- A new state law aimed at increasing available housing in cities (SB 9) went into place Jan. 1. The City Council has an “urgency ordinance” on its agenda to make sure the law applies in Palm Springs. If approved, it would allow residents in single-family neighborhoods to subdivide lots into two —provided the lot is no smaller than 1,200 square feet — to create up to four units total per parcel.
- Approval to go out for bid on the construction of two new traffic signals is on the Council’s consent agenda — where several items are approved in one fell swoop. The new signals will be located at Rosa Parks Road and Indian Canyon and at San Rafael Drive and Avenida Caballeros. Both signals are in direct response to concerns about speeding brought up by members of the community.
- Every year the city puts new slurry seal on streets. Approval to ask for bids for that work is included on the agenda. Want to know where the work will be happening this year? Check out the list in this document.
- The city is going to replace the chain link fence shared between the wastewater treatment plant and Demuth Park with a block wall. Approval to spend more than $230,000 to do that will also be on the consent agenda. The Council is also expected to approve going out to bid to replace some aging equipment at the wastewater facility.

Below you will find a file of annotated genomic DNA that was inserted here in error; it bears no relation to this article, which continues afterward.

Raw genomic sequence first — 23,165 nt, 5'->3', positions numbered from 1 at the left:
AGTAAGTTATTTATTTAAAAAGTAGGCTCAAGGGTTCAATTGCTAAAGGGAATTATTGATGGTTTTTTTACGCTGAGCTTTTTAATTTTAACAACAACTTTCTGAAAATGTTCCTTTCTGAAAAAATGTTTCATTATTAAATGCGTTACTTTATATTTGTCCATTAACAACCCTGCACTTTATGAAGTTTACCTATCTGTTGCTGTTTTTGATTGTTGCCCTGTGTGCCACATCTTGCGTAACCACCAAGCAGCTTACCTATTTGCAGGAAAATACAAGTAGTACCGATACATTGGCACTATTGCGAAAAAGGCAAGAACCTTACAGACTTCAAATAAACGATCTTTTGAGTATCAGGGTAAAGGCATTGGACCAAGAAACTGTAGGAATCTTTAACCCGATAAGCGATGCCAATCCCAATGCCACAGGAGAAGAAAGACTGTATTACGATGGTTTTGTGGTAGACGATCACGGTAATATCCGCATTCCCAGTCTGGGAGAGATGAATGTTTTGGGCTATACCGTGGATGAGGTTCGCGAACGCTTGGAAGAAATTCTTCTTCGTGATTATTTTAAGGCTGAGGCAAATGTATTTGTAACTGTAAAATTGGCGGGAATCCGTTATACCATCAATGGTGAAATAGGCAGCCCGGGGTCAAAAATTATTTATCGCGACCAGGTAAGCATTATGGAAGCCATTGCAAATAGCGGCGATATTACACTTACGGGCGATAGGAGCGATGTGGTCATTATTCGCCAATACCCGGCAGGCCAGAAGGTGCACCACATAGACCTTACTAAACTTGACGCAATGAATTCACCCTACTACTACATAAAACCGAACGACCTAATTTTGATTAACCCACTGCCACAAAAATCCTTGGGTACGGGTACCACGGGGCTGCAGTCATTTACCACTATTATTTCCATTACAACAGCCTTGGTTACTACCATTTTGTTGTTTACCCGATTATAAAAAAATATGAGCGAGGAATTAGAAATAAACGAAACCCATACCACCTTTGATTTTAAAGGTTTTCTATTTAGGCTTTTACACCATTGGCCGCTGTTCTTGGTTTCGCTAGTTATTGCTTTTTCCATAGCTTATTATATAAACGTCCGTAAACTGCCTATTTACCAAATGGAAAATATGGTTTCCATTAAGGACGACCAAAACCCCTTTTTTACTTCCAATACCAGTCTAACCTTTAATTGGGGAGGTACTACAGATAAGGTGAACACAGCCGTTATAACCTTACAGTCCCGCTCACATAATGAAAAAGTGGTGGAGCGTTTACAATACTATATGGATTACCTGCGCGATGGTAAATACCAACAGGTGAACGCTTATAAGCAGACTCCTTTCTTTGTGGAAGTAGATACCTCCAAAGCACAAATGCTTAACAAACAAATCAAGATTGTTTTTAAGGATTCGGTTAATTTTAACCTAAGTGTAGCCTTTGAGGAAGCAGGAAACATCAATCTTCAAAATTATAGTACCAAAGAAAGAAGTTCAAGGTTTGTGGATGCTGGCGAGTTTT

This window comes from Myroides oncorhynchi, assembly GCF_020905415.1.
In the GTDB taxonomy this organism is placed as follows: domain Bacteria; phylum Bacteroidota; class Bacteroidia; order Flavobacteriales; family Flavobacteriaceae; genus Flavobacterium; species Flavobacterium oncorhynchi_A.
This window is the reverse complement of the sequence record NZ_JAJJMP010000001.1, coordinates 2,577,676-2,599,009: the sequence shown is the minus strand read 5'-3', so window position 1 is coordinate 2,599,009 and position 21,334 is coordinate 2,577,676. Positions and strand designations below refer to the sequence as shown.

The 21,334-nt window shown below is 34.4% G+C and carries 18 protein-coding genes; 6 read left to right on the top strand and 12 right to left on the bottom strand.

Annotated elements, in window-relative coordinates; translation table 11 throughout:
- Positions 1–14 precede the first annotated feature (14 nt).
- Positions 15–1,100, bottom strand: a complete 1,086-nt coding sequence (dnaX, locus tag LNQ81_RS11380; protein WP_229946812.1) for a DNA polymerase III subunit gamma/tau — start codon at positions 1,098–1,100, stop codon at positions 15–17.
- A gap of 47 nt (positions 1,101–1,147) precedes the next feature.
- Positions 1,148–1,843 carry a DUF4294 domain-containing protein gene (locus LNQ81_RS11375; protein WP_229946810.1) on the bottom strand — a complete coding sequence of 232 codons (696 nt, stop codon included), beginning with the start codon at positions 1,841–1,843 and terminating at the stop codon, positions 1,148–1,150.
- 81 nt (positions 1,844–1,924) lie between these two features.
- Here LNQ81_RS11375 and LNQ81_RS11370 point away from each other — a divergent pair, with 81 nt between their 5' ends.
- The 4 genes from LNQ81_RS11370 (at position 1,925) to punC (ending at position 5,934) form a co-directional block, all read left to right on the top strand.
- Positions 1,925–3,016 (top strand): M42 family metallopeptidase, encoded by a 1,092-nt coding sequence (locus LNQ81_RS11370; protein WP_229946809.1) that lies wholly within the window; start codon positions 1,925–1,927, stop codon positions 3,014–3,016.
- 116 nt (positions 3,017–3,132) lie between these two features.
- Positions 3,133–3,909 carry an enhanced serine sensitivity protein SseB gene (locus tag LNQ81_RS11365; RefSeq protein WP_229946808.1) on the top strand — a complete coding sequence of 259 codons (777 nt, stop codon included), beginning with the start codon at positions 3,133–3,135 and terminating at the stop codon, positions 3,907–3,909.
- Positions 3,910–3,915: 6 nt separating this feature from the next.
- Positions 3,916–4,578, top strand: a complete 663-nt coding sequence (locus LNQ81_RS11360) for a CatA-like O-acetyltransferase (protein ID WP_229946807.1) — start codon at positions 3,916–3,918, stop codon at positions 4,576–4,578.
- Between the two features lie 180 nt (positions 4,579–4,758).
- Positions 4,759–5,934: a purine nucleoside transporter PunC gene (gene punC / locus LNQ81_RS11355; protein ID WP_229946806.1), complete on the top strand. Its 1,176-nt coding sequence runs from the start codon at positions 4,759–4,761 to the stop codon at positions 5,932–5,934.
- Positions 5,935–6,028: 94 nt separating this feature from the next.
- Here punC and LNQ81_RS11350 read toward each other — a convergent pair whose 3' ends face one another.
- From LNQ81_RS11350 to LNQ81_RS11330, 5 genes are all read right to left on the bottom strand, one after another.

- The Council is expected to approve speed limits in the city — including some lower limits — on more than 200 street segments. The complete list is available here. The Post reported on three dozen streets where the speeds will be lowered here.
- Also on the agenda is approval of more than $500,000 for replacement of equipment needed by the Palm Springs Fire Department, as well as permission to enter into an agreement with the firefighters’ union for salaries and other conditions of employment.
- The “Popsicles” artwork by John Cerny, located on a vacant lot at 605 Sunny Dunes Rd., is on loan to the city. There’s a request for $1,950 to extend that loan to June 30 on the Council agenda.
- Final approval is being sought for Tysen Knight to repair damage and graffiti on the 50 painted benches that are seen Downtown, as well as a traffic box that was also painted as part of a Public Arts Commission community grant program.